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P. Hen. Where shall we take a purse to-morrow, Jack?

Fal. Where thou wilt, lad, I'll make one; an I do not, call me villain, and baffle me.

P. Hen. I see a good amendment of life in thee; from praying, to purse-taking.

Enter Poins at a distance. Fal. "? Why, Hal, 'tis my vocation, Hal; 'tis no sin for a man to labour in bis vocation. Poins! Now shall we know if Gadshill have set a match. O, if men were to be sav'd by merit, what hole in hell were hot enough for him? This is the most omnipotent villain, that ever cried, Stand, to a true man.

P. Hen. Good morrow, Ned.

Poins. Good morrow, sweet Hal.- What says monsieur Remorse? What says sir John Sack-andSugar? Jack, how agrees the devil and thee about thy soul, that thou soldest him on Good-Friday last, for a cup of Madeira, and a cold capon's leg?

P. Hen. Sir John stands to his word, the devil shall have his bargain; for he was never yet a breaker of proverbs, he will give the devil his due.

Poins. Then art thou damn’d for keeping thy word with the devil.

P. Hen. Else he had been damn'd for cozening the devil.

Poins. But my lads, my lads, to-morrow morning, by four o'clock, early at Gadshill: There are pilgrims going to Canterbury with rich offerings, and traders riding to London with fat purses: I have visors for you all, you have horses for yourselves; Gadshill lies to-night in Rochester; I have bespoke supper to-morrow night in Eastcheap; we may do it as secure as sleep: If you will go, I will stuff your purses full of crowns: if you will not, tarry at home, and be bang'a.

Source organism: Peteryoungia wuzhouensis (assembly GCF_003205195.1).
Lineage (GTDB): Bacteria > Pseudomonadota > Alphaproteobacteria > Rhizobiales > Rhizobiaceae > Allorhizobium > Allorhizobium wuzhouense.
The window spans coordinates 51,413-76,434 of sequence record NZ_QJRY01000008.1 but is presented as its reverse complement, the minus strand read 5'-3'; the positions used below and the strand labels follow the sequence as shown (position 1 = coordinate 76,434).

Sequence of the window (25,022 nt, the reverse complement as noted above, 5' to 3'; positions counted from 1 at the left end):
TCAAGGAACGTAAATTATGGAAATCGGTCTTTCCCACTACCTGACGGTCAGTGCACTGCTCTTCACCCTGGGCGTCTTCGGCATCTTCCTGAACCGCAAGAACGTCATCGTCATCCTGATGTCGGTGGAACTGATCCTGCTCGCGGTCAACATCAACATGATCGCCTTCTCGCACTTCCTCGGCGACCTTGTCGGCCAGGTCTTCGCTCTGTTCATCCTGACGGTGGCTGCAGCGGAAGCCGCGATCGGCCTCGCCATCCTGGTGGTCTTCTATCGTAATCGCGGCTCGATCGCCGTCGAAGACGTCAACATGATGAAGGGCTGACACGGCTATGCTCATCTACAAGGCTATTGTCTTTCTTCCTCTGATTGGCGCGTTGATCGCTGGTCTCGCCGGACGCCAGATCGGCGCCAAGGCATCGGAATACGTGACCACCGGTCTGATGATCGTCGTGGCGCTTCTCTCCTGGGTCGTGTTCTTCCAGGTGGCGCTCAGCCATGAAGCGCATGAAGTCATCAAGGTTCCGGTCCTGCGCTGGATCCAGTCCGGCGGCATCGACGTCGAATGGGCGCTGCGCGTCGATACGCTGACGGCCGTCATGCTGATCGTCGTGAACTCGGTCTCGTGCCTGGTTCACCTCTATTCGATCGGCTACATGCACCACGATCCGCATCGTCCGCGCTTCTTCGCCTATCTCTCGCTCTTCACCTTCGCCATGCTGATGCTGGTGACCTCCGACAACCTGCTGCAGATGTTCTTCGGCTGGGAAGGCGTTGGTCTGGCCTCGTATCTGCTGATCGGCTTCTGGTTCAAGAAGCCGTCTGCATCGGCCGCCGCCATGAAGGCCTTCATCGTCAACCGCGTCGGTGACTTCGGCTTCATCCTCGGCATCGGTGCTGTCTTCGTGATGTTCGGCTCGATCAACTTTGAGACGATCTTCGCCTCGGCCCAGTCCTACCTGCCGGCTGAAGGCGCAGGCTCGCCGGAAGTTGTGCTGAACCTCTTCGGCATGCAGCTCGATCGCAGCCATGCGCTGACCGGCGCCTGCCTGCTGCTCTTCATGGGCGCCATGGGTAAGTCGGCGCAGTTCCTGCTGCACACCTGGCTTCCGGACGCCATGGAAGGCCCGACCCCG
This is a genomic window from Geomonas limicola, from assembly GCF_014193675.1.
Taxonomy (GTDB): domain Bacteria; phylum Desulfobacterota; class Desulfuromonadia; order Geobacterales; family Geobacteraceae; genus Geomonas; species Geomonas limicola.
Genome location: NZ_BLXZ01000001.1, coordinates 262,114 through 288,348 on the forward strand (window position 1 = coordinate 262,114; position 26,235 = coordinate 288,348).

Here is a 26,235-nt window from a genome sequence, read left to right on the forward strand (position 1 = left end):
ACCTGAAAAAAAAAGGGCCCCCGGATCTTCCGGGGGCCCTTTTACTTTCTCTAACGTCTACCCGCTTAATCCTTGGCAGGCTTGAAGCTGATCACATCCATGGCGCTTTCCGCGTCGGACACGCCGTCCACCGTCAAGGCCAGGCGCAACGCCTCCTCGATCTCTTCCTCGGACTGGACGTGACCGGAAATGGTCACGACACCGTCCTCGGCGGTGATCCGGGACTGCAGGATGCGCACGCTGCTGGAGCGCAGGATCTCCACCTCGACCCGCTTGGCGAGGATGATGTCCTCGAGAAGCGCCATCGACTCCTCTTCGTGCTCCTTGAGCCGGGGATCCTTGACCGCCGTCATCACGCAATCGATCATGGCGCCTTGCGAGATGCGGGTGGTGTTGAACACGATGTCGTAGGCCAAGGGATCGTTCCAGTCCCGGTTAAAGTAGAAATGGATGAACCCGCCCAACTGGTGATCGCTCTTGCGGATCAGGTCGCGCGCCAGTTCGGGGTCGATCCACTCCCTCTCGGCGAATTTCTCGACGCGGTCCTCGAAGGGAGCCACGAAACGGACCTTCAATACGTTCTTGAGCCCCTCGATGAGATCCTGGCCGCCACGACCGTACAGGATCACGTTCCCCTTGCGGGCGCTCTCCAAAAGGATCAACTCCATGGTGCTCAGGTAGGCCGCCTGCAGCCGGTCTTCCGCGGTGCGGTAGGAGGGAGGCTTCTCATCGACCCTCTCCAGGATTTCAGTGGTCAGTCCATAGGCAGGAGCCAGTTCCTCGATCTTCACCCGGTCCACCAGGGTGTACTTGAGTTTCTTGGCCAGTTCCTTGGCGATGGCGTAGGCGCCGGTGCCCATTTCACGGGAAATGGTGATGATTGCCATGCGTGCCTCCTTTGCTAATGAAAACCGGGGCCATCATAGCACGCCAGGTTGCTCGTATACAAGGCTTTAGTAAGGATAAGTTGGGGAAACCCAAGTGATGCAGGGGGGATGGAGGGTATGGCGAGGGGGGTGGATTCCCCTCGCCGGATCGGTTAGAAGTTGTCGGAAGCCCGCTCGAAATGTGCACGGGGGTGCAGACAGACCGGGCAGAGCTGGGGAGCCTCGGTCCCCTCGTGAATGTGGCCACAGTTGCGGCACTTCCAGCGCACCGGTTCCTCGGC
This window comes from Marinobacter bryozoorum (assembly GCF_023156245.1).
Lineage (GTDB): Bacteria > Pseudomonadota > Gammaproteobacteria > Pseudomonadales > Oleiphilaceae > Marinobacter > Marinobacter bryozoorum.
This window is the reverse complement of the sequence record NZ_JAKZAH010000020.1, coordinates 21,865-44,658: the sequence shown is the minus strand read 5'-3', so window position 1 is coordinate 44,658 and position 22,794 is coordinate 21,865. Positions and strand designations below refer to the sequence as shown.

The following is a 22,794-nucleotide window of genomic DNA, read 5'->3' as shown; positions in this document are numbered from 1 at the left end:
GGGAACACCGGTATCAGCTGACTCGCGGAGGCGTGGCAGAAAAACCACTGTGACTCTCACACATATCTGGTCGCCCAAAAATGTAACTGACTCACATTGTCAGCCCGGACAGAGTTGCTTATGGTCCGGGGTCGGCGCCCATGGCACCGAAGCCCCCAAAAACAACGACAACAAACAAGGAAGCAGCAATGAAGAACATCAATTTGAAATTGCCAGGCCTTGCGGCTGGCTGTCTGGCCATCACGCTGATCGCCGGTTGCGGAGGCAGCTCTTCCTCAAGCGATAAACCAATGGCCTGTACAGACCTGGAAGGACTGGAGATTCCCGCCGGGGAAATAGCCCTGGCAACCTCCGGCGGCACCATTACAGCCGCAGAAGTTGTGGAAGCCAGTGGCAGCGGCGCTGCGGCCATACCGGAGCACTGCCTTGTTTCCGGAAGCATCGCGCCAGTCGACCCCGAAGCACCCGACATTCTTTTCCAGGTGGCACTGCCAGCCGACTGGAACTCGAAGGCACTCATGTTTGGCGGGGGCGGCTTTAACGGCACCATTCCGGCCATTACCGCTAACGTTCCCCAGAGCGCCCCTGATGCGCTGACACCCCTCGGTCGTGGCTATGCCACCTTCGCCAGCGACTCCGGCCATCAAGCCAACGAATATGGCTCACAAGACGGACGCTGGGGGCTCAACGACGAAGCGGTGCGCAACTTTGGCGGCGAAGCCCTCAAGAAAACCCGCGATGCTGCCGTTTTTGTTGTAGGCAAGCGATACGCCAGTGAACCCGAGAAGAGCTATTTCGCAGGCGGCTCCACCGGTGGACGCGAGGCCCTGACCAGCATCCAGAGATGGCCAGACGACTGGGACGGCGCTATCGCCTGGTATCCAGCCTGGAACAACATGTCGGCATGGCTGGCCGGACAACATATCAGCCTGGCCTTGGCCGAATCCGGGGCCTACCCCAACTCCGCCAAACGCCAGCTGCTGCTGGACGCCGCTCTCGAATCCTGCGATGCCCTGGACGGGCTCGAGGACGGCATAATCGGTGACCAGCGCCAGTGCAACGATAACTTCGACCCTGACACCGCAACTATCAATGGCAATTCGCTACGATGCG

Fal. Hear me, Yedward; if I tarry at home, and go not, I'll hang you for going.

Poins. You will, chops?
Fal. Hal, wilt thou make one?

P. Hen, Who, I rob? I a thief? not I, by my faith.

Fal. There's neither honesty, manhood, nor good fellowship in thee, nor thou camest not of the blood royal, if thou darest not stand for ten shillings.

P. Hen. Well, then, once in my days I'll be a nad-cap.

Fal. Why, that's well said.
P. Hen. Well, come what will, I'll tarry at home.

Fal. By the Lord, I'll be a traitor then, when thou art king

P. Hen. I care not.

Poins. Sir John, I prythee, leave the prince and me alone; I will lay him down such reasons for this adventure, that he shall go.'

Fal. Well, may'st thou have the spirit of persua. sion, and he the ears of profiting, that what thou speakest may move, and what he hears may be believed, that the true prince may (for recreation sake,) prove a false thief; for the poor abuses of the time want countenance. Farewell: You shall find me in Eastcheap.

P. Hen. Farewell, thou latter spring! Farewell All-hallown summer!

[Exit Falstaff Poins. Now, my good sweet honey lord, ride with us to-morrow; I have a jest to execute, that I cannot manage alone. Falstaff, Bardolph, Peto, and Gadshill, shall rob those men that we have already way-laid; yourself, and I, will not be there: and when they have the booty, if you and I do not rob them, cut this head from my shoulders.